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Map and Compass Together

Adjusting Your Compass for the Local Declination:

Another way to deal with declination is to adjust your compass. Some compasses have an outer degree ring that can be unlocked either with a set screw or a latch. This allows you to reset the compass to account for declination. For example, if the declination were 14° East, you could rotate the degree dial to the right so that the magnetic needle was pointing to 14° instead of 360°. Once you do this, you will no longer have to add or subtract for declination because your compass is aligned to true north. Now when the compass needle is inside the orienting needle, the compass bearing that you read off your compass will be in relation to true north instead of magnetic north. If you have a fixed-ring compass, you can mark the declination angle on the compass ring with a piece of tape.

Check Your Position Regularly

Make it a habit of keeping your map and compass handy and refer to them every hour or so to locate your position (more often in low visibility). Keep track of your starting time, rest breaks and lunch stops, and general hiking pace. This will also give you an idea of how far you have traveled and whether your Time Control Plan is accurate.

Orienting the Map

It is easiest to read a map if the map is oriented to the surrounding landscape. If you see a valley on your left, then the valley shows on the left on the map. You can do this by eye or with your compass.

Using Land Features: Lay the map on the ground or hold it horizontally. Rotate the map until recognized features on the ground roughly align with those on the map.

Using a Compass

  1. Identify your declination from your map. If your declination is West of true north, subtract the declination from 360°. If your declination is East of true north.
  2. Set the compass at the correct declination bearing so that you compensate for declination.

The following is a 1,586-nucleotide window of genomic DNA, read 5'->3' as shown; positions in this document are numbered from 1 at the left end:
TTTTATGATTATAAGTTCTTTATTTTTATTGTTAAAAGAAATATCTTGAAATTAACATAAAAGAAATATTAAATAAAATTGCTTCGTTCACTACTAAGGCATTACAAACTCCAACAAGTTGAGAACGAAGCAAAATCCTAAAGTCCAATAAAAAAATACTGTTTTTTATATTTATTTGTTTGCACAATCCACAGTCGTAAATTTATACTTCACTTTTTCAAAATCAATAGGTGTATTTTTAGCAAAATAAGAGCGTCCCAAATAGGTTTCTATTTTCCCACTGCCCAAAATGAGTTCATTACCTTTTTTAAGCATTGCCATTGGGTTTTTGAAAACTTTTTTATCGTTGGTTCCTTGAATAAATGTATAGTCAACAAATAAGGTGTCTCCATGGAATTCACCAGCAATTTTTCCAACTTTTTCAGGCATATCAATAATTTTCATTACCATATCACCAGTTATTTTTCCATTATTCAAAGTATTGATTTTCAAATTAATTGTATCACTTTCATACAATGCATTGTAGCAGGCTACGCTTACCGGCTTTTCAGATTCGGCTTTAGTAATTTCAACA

3. Place your compass on the map so that the edge of the baseplate lies is parallel to the east or west edge of the map with the direction of travel arrow toward the north edge of the map.
  4. Holding the compass on the map, rotate the map with the compass until the north end of the magnetic needle points to the N on the compass housing (i.e. the red north end of the magnetic needle and the orienting arrow align). This is often referred to as "boxing the needle" since the magnetic needle is inside the "box" formed by the orienting arrow. The map is now oriented with respect to magnetic north. This means that the compass needle direction north is the same as true north on the map. You can also place the compass on the map so that the edge of the baseplate lies along the magnetic north indicator line on the map legend at the bottom and rotate the map as described above. This may give you a more accurate orientation for your map.

Identify Terrain Features

With the map oriented, look around for prominent features landscape features such as mountains, valleys, lakes, rivers, etc. Make a mental note of the geographical features you will be traveling along and seeing during the day. If you keep the terrain in your mind, you will usually have a general idea of where you are just by looking around.


Tricks of the Trail

Orient Your Map: You can eliminate the need to correct for declination if you use your compass to orient the map each time. As long as the map is oriented with respect to magnetic north, any bearings you take from map to compass or compass to map will be the same. For this reason, it's a good idea to always take the time to orient your map. It will make your life much easier. It also means that each time you use your map, your will need to re-orient it with your compass.


 

 

 

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